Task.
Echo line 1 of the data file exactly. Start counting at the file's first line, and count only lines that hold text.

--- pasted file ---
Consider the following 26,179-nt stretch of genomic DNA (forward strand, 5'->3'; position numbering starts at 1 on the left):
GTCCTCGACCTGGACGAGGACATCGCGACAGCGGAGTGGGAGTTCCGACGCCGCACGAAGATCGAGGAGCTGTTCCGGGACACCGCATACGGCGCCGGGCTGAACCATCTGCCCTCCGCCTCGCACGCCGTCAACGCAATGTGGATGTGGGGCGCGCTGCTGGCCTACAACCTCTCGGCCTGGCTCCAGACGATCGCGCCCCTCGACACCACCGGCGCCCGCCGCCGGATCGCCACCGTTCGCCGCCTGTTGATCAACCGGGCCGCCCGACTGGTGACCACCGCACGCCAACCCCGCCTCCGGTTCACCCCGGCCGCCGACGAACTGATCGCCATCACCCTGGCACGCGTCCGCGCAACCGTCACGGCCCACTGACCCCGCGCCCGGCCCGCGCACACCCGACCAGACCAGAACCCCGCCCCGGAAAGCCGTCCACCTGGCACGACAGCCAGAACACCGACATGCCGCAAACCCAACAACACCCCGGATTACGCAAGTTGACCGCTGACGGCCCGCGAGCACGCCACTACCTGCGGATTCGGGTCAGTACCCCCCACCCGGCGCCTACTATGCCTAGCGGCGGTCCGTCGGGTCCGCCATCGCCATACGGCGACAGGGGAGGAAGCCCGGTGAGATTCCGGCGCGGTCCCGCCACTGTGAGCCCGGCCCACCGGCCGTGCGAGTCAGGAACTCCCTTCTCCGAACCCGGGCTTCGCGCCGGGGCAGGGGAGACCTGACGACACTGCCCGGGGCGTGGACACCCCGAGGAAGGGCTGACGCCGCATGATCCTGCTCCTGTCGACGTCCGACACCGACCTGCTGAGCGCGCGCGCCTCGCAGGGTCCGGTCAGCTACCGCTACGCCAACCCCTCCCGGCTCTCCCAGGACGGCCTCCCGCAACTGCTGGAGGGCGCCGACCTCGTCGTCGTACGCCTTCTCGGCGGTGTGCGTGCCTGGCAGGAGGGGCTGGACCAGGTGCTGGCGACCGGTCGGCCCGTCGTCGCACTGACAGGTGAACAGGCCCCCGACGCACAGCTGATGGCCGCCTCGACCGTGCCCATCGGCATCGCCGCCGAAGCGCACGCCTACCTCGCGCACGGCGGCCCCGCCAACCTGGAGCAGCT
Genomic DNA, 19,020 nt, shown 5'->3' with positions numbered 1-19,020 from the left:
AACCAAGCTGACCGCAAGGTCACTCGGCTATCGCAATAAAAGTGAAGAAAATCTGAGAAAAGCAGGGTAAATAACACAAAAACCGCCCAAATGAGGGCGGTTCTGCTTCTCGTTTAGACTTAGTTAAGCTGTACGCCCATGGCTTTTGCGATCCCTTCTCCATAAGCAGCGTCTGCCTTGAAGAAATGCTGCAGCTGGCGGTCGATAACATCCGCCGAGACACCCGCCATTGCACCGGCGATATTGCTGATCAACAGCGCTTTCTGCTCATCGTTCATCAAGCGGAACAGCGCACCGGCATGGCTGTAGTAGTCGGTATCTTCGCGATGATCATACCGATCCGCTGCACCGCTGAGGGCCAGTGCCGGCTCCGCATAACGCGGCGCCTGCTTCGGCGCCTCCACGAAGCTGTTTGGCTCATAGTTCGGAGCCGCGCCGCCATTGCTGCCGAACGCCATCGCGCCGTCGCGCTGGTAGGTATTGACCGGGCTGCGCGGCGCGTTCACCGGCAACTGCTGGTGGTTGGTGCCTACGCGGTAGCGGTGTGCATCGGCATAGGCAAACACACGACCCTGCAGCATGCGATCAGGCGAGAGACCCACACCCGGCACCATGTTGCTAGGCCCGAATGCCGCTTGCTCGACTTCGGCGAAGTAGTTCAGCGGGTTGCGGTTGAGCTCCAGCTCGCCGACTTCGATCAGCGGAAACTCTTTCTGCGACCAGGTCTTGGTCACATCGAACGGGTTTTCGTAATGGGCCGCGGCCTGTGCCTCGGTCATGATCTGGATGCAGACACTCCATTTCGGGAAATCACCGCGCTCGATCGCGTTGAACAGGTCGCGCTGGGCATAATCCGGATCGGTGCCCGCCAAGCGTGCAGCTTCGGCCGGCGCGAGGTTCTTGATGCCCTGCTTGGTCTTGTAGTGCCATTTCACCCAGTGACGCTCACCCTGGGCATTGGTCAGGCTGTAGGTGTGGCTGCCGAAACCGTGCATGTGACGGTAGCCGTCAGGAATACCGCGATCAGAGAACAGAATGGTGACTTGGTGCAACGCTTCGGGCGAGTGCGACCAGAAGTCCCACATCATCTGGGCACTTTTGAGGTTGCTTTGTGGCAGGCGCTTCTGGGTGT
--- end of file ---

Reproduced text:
Consider the following 26,179-nt stretch of genomic DNA (forward strand, 5'->3'; position numbering starts at 1 on the left):